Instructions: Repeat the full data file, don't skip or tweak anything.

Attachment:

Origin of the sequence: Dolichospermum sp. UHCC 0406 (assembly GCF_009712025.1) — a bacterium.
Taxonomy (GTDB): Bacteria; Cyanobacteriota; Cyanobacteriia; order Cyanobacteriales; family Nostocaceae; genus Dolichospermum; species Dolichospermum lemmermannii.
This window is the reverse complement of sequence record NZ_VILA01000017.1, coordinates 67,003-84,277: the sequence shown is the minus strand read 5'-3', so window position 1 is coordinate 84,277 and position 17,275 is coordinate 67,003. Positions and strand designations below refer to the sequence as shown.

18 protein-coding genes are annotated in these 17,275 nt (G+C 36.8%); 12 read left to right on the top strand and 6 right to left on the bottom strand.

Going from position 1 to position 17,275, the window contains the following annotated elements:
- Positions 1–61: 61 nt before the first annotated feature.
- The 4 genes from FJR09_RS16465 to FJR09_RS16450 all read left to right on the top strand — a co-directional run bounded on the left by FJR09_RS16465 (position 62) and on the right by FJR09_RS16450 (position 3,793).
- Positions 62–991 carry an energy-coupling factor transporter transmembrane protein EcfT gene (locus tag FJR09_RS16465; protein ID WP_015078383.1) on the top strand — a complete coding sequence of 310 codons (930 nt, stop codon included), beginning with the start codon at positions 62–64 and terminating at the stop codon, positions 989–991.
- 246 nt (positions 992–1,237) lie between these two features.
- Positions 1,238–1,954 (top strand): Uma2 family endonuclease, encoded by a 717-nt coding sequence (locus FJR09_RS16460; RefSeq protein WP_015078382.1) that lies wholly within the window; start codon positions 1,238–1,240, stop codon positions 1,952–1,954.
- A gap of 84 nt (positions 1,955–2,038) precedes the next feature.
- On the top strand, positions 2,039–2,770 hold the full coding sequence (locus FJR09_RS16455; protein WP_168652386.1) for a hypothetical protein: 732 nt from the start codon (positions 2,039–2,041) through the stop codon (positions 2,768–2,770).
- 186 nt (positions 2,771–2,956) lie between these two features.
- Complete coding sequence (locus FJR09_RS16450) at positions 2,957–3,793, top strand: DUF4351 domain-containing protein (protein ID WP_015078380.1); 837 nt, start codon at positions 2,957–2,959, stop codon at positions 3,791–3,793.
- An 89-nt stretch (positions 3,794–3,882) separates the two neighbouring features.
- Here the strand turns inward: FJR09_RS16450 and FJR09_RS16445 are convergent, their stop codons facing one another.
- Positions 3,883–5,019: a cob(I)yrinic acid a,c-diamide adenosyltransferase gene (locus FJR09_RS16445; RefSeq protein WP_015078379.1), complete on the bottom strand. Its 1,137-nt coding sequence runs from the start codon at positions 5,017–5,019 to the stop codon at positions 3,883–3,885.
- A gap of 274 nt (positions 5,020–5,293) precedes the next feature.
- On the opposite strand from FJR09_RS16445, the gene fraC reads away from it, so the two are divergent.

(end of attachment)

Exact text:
Origin of the sequence: Dolichospermum sp. UHCC 0406 (assembly GCF_009712025.1) — a bacterium.
Taxonomy (GTDB): Bacteria; Cyanobacteriota; Cyanobacteriia; order Cyanobacteriales; family Nostocaceae; genus Dolichospermum; species Dolichospermum lemmermannii.
This window is the reverse complement of sequence record NZ_VILA01000017.1, coordinates 67,003-84,277: the sequence shown is the minus strand read 5'-3', so window position 1 is coordinate 84,277 and position 17,275 is coordinate 67,003. Positions and strand designations below refer to the sequence as shown.

18 protein-coding genes are annotated in these 17,275 nt (G+C 36.8%); 12 read left to right on the top strand and 6 right to left on the bottom strand.

Going from position 1 to position 17,275, the window contains the following annotated elements:
- Positions 1–61: 61 nt before the first annotated feature.
- The 4 genes from FJR09_RS16465 to FJR09_RS16450 all read left to right on the top strand — a co-directional run bounded on the left by FJR09_RS16465 (position 62) and on the right by FJR09_RS16450 (position 3,793).
- Positions 62–991 carry an energy-coupling factor transporter transmembrane protein EcfT gene (locus tag FJR09_RS16465; protein ID WP_015078383.1) on the top strand — a complete coding sequence of 310 codons (930 nt, stop codon included), beginning with the start codon at positions 62–64 and terminating at the stop codon, positions 989–991.
- 246 nt (positions 992–1,237) lie between these two features.
- Positions 1,238–1,954 (top strand): Uma2 family endonuclease, encoded by a 717-nt coding sequence (locus FJR09_RS16460; RefSeq protein WP_015078382.1) that lies wholly within the window; start codon positions 1,238–1,240, stop codon positions 1,952–1,954.
- A gap of 84 nt (positions 1,955–2,038) precedes the next feature.
- On the top strand, positions 2,039–2,770 hold the full coding sequence (locus FJR09_RS16455; protein WP_168652386.1) for a hypothetical protein: 732 nt from the start codon (positions 2,039–2,041) through the stop codon (positions 2,768–2,770).
- 186 nt (positions 2,771–2,956) lie between these two features.
- Complete coding sequence (locus FJR09_RS16450) at positions 2,957–3,793, top strand: DUF4351 domain-containing protein (protein ID WP_015078380.1); 837 nt, start codon at positions 2,957–2,959, stop codon at positions 3,791–3,793.
- An 89-nt stretch (positions 3,794–3,882) separates the two neighbouring features.
- Here the strand turns inward: FJR09_RS16450 and FJR09_RS16445 are convergent, their stop codons facing one another.
- Positions 3,883–5,019: a cob(I)yrinic acid a,c-diamide adenosyltransferase gene (locus FJR09_RS16445; RefSeq protein WP_015078379.1), complete on the bottom strand. Its 1,137-nt coding sequence runs from the start codon at positions 5,017–5,019 to the stop codon at positions 3,883–3,885.
- A gap of 274 nt (positions 5,020–5,293) precedes the next feature.
- On the opposite strand from FJR09_RS16445, the gene fraC reads away from it, so the two are divergent.